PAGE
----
Lillian Kasondorf Kavey helped immigrants escape Eastern Europe by cutting the red tape that prevented their relatives from saving enough money to bring them to America. Kavey opened a pawn shop and loan office in Port Chester, but after discovering that many of her customers were trying to save but didn’t trust banks, she changed her business to a combination loan office and travel agency. Clients would invest money with her, and when it reached a certain amount, she used the money to buy tickets to bring their relatives over from Eastern Europe, even travelling regularly to Ellis Island to help the new arrivals navigate the bureaucracy there. In 1913, she became the first woman granted a banking license in New York and opened her own official bank with her husband and later their sons. During vacations in the Mediterranean and the Baltic in the 1930s, she secured affidavits for 125 families to emigrate, and beginning in 1923 devoted decades to helping Ethiopian Jews by buying them farm equipment and lobbying for them to immigrate to Israel, laying the groundwork for later advocates. On a local level, she also founded the Jewish Community Center of Port Chester and created two boys’ clubs during WWII.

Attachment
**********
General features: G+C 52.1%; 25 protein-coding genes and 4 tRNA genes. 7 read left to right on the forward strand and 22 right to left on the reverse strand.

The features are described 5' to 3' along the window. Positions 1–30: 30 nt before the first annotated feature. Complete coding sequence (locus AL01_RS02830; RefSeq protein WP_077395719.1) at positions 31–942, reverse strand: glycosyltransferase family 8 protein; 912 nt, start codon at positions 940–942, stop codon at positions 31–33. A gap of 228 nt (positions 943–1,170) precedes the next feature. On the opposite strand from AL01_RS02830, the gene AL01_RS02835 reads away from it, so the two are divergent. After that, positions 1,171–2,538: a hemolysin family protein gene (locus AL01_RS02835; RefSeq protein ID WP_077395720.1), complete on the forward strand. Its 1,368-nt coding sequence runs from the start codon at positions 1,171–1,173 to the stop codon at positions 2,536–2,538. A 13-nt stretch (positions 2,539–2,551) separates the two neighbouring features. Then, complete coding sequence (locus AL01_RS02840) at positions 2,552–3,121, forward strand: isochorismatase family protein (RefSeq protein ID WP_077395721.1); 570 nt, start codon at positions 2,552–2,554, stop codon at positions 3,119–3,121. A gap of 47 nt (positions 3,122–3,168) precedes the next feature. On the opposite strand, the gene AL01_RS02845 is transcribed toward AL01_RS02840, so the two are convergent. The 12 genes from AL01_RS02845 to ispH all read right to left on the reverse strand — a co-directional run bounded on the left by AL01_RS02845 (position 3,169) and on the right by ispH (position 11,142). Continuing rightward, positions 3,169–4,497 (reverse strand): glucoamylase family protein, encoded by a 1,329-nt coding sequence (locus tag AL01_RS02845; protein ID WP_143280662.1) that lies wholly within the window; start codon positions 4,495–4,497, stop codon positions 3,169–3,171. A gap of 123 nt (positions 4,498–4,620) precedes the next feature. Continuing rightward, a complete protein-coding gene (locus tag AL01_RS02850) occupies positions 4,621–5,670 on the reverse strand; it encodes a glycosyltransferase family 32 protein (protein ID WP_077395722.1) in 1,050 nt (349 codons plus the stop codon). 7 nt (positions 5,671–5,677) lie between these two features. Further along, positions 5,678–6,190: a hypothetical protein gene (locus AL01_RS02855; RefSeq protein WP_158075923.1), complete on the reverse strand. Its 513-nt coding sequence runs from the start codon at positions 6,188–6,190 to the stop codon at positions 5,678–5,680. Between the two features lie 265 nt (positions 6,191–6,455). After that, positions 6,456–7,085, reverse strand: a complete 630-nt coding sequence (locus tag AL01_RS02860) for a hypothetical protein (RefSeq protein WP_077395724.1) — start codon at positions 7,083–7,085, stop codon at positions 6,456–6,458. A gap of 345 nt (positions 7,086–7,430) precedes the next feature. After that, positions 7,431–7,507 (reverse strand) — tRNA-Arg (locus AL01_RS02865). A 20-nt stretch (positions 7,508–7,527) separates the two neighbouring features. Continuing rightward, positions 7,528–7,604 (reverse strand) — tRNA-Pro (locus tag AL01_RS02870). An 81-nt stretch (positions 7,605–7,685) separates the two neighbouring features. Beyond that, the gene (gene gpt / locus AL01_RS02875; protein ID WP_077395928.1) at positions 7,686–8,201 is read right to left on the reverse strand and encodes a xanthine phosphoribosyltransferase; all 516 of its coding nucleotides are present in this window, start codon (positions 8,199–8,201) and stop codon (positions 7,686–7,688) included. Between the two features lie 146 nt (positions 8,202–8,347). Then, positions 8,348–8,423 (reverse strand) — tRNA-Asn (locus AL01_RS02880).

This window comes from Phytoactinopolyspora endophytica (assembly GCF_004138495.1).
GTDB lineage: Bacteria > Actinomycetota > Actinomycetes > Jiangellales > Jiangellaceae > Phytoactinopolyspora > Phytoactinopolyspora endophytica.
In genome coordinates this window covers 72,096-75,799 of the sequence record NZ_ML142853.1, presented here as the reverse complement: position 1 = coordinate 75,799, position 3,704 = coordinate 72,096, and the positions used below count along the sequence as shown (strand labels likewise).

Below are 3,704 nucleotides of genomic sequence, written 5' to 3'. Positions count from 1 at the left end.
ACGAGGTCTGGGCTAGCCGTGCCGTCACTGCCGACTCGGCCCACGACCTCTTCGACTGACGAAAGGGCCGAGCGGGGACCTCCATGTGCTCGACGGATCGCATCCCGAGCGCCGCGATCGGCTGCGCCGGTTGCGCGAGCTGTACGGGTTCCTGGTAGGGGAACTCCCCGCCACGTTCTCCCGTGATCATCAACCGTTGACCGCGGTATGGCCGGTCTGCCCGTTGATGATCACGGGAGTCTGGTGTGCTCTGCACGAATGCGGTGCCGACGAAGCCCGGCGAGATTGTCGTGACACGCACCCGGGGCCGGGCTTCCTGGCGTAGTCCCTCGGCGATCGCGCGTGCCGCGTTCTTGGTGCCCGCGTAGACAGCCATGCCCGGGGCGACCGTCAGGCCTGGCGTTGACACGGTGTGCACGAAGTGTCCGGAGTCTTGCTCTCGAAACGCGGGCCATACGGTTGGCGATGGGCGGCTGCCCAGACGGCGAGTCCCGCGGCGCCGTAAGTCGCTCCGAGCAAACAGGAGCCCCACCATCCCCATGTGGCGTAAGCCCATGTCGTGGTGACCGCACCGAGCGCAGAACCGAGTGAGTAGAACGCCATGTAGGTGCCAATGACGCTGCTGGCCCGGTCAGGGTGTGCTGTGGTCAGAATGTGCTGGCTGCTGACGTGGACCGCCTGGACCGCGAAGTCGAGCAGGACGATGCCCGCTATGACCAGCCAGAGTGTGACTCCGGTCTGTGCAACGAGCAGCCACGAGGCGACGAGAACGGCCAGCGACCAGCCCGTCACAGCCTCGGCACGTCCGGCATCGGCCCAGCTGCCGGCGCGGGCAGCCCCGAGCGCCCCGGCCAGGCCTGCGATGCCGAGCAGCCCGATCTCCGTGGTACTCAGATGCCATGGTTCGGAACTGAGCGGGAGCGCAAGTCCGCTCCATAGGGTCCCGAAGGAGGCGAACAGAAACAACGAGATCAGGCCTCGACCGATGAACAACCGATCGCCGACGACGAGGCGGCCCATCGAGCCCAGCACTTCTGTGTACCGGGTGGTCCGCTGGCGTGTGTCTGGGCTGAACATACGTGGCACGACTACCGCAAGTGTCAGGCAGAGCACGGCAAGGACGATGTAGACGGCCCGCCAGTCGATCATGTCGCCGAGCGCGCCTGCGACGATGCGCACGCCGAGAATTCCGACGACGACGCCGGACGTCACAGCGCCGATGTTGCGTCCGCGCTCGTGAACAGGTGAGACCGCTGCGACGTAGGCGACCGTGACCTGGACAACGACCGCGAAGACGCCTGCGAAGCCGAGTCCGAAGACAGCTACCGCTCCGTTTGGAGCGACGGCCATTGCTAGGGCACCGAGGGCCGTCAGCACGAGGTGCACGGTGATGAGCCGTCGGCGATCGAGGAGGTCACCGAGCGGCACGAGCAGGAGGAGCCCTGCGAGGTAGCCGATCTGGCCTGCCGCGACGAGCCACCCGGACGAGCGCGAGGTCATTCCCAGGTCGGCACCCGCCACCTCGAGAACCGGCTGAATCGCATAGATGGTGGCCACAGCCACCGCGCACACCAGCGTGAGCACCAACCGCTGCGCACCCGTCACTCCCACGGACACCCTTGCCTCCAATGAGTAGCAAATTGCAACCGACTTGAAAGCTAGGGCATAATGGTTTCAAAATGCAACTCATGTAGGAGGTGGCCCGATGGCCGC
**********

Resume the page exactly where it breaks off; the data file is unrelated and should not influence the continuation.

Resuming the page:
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Jewish Women's Archive. "Lillian Kasindorf Kavey." (Viewed on September 19, 2019) <https://qa.jwa.org/people/kavey-lillian>.